Posts Tagged ‘pests’

Some of my spruce trees are looking bad.  I’m not sure what’s causing the reddening of the buds or the needle damage.  Are these trees being damaged by insects or a fungus?  This would be an ideal time to be able to summon Doctor Bombay for assistance in finding a cure.  As I recall, he was able to cure a weeping willow on one episode of Bewitched and was quite an expert in his use of unconventional methods.

Calling Doctor Bombay!  Calling Doctor Bombay!  Emergency!  Come right away!

One of the spruces is especially affected.  I first noticed a few reddened buds a couple of years ago, but it’s looking worse and worse.  A few other spruces in the yard are affected as well.  Some of these trees also have twigs that are bared of their needles.  Once a tree is damaged in some way, it becomes vulnerable to a host of other diseases.

Could the culprit be the dreaded spruce budworm?  It attacks both firs and spruces throughout North America, damaging whole stands in the process.  First documented in Quebec in 1704, the spruce budworm follows a 35 year cycle.  It last peaked in Nova Scotia in 1976, which means that we’re due for an infestation. 

Forests are usually treated for spruce budworm with spraying.  However, if it is indeed worms that are attacking these buds, I’m wondering if there might be a more natural solution to the problem.  There must be birds that would find these worms tasty.  Also, the grey moths that are the adult stage of the pest are active in the evenings.  Could bats be helpful in controlling them? 

During the winter, the larvae hibernate in crevices on the twigs, waiting to awaken to a scrumptious breakfast of fresh new green buds in the spring.  I’ll be waiting for them.

Reference:  Natural Resources Canada 

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rock dove

What do you do when a dove decides to build her nest on your balcony?  Do you:

a.  Bring out the Fantastick and put a sparkle on the rails and plastic chairs

b.  Roll out the red carpet for pigeons and offer seed and bread crumbs, or

c.  Do nothing

Rock Doves, or pigeons as they’re more commonly known, are found in both the city and the country.  They are non-natives, introduced from Europe.  A flock of them used to hang out in my neighborhood years ago.  I’d often see them sitting on the gravel road or perched on a roof together.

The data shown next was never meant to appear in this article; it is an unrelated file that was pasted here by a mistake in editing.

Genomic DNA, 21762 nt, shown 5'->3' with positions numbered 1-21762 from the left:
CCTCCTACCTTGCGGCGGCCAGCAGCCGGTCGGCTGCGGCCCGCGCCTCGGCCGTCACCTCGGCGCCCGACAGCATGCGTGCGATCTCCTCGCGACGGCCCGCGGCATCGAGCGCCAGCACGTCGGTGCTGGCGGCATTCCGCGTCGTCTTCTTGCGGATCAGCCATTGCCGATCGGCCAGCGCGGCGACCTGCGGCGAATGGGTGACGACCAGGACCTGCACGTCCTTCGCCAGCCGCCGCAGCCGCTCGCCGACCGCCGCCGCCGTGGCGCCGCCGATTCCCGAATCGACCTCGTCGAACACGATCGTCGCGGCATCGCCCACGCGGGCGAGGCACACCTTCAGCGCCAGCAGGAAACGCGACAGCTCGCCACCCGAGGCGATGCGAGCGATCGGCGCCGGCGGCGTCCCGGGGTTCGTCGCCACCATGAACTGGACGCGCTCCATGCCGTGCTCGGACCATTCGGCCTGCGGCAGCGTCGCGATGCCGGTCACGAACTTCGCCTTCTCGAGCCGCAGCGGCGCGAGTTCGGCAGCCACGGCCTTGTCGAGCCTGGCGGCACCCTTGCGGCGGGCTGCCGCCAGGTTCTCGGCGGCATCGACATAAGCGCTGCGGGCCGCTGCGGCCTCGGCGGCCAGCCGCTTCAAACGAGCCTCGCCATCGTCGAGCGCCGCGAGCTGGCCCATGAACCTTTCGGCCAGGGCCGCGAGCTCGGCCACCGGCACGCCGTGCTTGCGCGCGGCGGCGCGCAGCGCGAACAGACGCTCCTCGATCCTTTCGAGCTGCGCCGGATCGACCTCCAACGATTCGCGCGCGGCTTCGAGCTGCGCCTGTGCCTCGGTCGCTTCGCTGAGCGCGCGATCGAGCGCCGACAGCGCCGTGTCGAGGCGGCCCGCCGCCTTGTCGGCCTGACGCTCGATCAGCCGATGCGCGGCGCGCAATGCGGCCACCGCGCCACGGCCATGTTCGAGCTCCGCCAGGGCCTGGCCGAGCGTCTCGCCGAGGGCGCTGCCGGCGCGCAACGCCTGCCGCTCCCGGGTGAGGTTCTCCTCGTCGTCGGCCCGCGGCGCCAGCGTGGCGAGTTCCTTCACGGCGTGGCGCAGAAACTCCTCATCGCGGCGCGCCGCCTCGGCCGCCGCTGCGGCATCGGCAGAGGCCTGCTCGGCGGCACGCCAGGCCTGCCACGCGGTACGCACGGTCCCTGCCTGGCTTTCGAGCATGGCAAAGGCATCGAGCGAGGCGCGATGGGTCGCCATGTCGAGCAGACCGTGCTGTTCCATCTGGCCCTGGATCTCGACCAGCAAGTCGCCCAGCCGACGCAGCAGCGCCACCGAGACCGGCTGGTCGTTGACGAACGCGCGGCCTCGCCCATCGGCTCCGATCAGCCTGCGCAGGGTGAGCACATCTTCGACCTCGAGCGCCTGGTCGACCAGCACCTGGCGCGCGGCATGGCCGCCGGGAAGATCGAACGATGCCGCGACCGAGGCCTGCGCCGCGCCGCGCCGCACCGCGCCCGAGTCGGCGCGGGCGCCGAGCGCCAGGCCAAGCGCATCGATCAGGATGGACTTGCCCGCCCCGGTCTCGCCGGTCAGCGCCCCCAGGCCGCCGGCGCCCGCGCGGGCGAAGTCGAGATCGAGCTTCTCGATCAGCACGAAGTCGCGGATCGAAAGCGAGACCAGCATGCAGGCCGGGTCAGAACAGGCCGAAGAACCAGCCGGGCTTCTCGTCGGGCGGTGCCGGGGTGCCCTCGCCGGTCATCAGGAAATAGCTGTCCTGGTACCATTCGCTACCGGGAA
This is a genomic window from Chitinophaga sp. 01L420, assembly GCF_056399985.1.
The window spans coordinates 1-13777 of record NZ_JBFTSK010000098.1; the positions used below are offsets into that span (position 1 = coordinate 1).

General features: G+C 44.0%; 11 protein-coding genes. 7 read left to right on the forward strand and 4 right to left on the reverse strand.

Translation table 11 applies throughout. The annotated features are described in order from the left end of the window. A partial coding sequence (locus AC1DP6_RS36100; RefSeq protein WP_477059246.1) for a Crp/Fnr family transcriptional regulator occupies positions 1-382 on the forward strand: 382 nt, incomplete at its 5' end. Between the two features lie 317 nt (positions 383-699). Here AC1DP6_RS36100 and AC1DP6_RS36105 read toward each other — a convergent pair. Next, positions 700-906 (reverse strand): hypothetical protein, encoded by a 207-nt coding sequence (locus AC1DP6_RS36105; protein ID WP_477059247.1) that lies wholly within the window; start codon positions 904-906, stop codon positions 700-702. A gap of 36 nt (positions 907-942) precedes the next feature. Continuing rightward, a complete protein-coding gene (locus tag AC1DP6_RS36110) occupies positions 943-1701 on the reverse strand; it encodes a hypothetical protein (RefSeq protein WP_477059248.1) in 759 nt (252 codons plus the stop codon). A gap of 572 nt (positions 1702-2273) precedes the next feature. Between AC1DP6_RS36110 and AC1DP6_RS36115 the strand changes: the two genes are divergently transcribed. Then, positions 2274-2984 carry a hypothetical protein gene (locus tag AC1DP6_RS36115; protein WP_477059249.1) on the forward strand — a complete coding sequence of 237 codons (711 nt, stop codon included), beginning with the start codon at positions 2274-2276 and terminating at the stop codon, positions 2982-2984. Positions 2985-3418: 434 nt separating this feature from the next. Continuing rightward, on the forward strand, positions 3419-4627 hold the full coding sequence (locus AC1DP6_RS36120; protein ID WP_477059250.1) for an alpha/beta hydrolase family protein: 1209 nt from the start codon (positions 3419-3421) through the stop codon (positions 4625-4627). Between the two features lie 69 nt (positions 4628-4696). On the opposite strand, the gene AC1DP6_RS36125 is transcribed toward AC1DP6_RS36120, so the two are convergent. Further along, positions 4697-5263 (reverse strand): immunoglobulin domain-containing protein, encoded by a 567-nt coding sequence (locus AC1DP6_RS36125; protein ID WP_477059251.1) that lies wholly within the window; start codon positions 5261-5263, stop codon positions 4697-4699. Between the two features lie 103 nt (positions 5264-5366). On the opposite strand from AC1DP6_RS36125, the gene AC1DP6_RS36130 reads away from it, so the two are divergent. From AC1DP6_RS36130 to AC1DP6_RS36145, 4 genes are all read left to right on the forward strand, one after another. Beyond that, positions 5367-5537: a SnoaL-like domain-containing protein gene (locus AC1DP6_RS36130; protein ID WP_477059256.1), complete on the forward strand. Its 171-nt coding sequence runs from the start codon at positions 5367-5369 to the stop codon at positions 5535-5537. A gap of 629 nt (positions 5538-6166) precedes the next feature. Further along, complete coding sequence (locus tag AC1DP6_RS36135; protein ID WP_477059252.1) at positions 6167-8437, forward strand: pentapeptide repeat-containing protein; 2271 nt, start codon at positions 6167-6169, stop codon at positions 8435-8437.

Though their iridescent feathers are attractive, pigeons are usually considered pests and often called ‘flying rats.’  Their droppings are highly acidic and when dried, contribute to the rusting of balcony rails and the steel girders on bridges.   

My sister, a seventh floor apartment dweller, found this loosely made nest one day in a flower pot she was planning to throw out…

dove eggs

By the time she had an opportunity to address the problem, the situation had advanced…

dove chicks

Her desire to throw out the container fizzled once she saw the chicks.  Though she had never fed birds on her balcony in the past, she wondered if she should start.  Certainly they’d be hungry.

Rock Dove chicks, like all baby birds, are carnivores.  They do not eat seed.  Also, if she was to start putting out food, she would be encouraging other pigeons to come and feed on her balcony.  I suggested that the most she do is offer some water in a shallow dish.  The mother, a seed eater, requires water to properly digest her food.

Once the chicks have matured and flown away, my sister can thoroughly clean the area if she doesn’t want a recurrence of the same event.  She’s noticed that using Fantastick spray on surfaces has discouraged pigeons from hanging out on her balcony in the past. A non-chemical alternative would be to use metal wires or spikes along the balcony rail, which would prevent the birds from roosting.

Photo credits:  Roxanne Kneer

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